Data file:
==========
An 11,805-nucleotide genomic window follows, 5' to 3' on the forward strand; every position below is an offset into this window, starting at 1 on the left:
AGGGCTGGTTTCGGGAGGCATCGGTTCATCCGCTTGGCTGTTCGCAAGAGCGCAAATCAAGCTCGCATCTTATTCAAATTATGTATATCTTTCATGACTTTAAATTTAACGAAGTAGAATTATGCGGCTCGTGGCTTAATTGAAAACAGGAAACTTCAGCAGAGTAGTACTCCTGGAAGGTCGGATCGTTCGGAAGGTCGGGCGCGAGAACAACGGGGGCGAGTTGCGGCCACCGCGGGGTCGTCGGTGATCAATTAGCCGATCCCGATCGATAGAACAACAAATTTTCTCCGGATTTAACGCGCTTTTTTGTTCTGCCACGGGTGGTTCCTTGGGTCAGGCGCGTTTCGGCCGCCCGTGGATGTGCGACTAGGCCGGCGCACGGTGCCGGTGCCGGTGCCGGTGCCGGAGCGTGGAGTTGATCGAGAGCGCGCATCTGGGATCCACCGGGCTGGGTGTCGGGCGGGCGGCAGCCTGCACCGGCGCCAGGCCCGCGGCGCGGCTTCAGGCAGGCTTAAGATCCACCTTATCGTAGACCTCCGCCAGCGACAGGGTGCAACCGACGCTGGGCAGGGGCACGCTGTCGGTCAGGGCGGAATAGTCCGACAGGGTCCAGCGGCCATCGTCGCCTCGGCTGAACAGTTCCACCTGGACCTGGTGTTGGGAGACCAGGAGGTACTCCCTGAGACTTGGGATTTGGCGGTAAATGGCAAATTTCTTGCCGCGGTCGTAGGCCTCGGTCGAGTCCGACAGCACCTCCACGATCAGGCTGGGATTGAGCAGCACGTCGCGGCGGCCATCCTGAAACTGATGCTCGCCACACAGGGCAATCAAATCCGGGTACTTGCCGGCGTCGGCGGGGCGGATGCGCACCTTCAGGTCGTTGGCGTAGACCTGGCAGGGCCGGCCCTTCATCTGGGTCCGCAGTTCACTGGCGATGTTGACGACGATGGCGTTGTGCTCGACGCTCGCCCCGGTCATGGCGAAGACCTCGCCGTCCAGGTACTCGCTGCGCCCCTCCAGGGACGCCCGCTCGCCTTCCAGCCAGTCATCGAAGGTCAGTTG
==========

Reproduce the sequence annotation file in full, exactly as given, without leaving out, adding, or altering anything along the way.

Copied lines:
An 11,805-nucleotide genomic window follows, 5' to 3' on the forward strand; every position below is an offset into this window, starting at 1 on the left:
AGGGCTGGTTTCGGGAGGCATCGGTTCATCCGCTTGGCTGTTCGCAAGAGCGCAAATCAAGCTCGCATCTTATTCAAATTATGTATATCTTTCATGACTTTAAATTTAACGAAGTAGAATTATGCGGCTCGTGGCTTAATTGAAAACAGGAAACTTCAGCAGAGTAGTACTCCTGGAAGGTCGGATCGTTCGGAAGGTCGGGCGCGAGAACAACGGGGGCGAGTTGCGGCCACCGCGGGGTCGTCGGTGATCAATTAGCCGATCCCGATCGATAGAACAACAAATTTTCTCCGGATTTAACGCGCTTTTTTGTTCTGCCACGGGTGGTTCCTTGGGTCAGGCGCGTTTCGGCCGCCCGTGGATGTGCGACTAGGCCGGCGCACGGTGCCGGTGCCGGTGCCGGTGCCGGAGCGTGGAGTTGATCGAGAGCGCGCATCTGGGATCCACCGGGCTGGGTGTCGGGCGGGCGGCAGCCTGCACCGGCGCCAGGCCCGCGGCGCGGCTTCAGGCAGGCTTAAGATCCACCTTATCGTAGACCTCCGCCAGCGACAGGGTGCAACCGACGCTGGGCAGGGGCACGCTGTCGGTCAGGGCGGAATAGTCCGACAGGGTCCAGCGGCCATCGTCGCCTCGGCTGAACAGTTCCACCTGGACCTGGTGTTGGGAGACCAGGAGGTACTCCCTGAGACTTGGGATTTGGCGGTAAATGGCAAATTTCTTGCCGCGGTCGTAGGCCTCGGTCGAGTCCGACAGCACCTCCACGATCAGGCTGGGATTGAGCAGCACGTCGCGGCGGCCATCCTGAAACTGATGCTCGCCACACAGGGCAATCAAATCCGGGTACTTGCCGGCGTCGGCGGGGCGGATGCGCACCTTCAGGTCGTTGGCGTAGACCTGGCAGGGCCGGCCCTTCATCTGGGTCCGCAGTTCACTGGCGATGTTGACGACGATGGCGTTGTGCTCGACGCTCGCCCCGGTCATGGCGAAGACCTCGCCGTCCAGGTACTCGCTGCGCCCCTCCAGGGACGCCCGCTCGCCTTCCAGCCAGTCATCGAAGGTCAGTTG